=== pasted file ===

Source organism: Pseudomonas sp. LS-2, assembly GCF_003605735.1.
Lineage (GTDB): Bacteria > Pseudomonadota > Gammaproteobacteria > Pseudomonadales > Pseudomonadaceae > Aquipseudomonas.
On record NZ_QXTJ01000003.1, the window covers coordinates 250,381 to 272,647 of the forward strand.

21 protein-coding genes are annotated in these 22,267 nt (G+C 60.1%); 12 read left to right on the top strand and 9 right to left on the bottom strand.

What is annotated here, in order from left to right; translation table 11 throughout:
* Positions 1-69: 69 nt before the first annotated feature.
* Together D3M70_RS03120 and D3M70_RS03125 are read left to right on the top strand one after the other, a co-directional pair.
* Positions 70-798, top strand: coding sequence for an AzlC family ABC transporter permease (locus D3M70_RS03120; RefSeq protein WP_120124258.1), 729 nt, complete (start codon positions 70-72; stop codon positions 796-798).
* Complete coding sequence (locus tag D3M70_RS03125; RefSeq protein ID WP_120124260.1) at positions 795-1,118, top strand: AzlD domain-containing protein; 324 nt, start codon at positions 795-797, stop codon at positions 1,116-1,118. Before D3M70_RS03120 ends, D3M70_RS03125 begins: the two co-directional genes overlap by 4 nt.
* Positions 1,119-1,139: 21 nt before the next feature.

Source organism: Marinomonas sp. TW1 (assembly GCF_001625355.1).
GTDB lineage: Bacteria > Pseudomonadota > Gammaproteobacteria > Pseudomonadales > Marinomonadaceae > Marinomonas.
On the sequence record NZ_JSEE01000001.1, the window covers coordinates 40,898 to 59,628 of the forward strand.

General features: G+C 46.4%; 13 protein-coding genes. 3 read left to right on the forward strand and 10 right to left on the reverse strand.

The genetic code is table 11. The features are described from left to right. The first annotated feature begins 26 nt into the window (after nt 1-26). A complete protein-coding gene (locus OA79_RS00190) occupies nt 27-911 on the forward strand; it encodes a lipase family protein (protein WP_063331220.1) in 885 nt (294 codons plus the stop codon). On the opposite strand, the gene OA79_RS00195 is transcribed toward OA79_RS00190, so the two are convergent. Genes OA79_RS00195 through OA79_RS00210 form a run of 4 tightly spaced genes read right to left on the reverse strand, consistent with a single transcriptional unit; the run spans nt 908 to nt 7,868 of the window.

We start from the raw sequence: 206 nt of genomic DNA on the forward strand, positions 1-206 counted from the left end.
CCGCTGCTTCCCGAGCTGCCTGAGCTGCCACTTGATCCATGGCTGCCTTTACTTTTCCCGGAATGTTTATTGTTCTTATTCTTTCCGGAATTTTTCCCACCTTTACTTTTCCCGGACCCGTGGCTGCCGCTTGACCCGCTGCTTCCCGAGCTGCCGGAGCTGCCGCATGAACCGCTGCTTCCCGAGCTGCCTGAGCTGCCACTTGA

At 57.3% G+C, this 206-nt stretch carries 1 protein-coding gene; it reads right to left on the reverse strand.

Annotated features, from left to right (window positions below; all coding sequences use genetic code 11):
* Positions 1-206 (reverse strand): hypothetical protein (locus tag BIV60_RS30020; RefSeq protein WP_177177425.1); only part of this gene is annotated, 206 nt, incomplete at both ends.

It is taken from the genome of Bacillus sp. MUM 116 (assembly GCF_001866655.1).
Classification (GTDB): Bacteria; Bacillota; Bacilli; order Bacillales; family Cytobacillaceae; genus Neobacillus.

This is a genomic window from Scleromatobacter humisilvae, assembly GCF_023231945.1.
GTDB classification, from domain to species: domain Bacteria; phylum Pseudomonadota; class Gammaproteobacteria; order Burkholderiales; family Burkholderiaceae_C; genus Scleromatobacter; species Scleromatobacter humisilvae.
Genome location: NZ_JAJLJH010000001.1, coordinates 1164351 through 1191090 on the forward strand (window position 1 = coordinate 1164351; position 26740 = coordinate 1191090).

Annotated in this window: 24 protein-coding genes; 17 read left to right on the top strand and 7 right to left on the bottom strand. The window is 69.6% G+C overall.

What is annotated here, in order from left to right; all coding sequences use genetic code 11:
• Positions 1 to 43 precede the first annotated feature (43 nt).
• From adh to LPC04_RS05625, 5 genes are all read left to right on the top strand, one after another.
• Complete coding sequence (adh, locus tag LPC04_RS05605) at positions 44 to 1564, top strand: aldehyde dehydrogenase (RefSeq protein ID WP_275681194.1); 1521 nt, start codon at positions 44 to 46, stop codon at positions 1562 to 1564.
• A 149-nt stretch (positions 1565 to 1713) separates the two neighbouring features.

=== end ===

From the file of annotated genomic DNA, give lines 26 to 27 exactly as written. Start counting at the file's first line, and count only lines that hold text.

Annotated in this window: 24 protein-coding genes; 17 read left to right on the top strand and 7 right to left on the bottom strand. The window is 69.6% G+C overall.

What is annotated here, in order from left to right; all coding sequences use genetic code 11: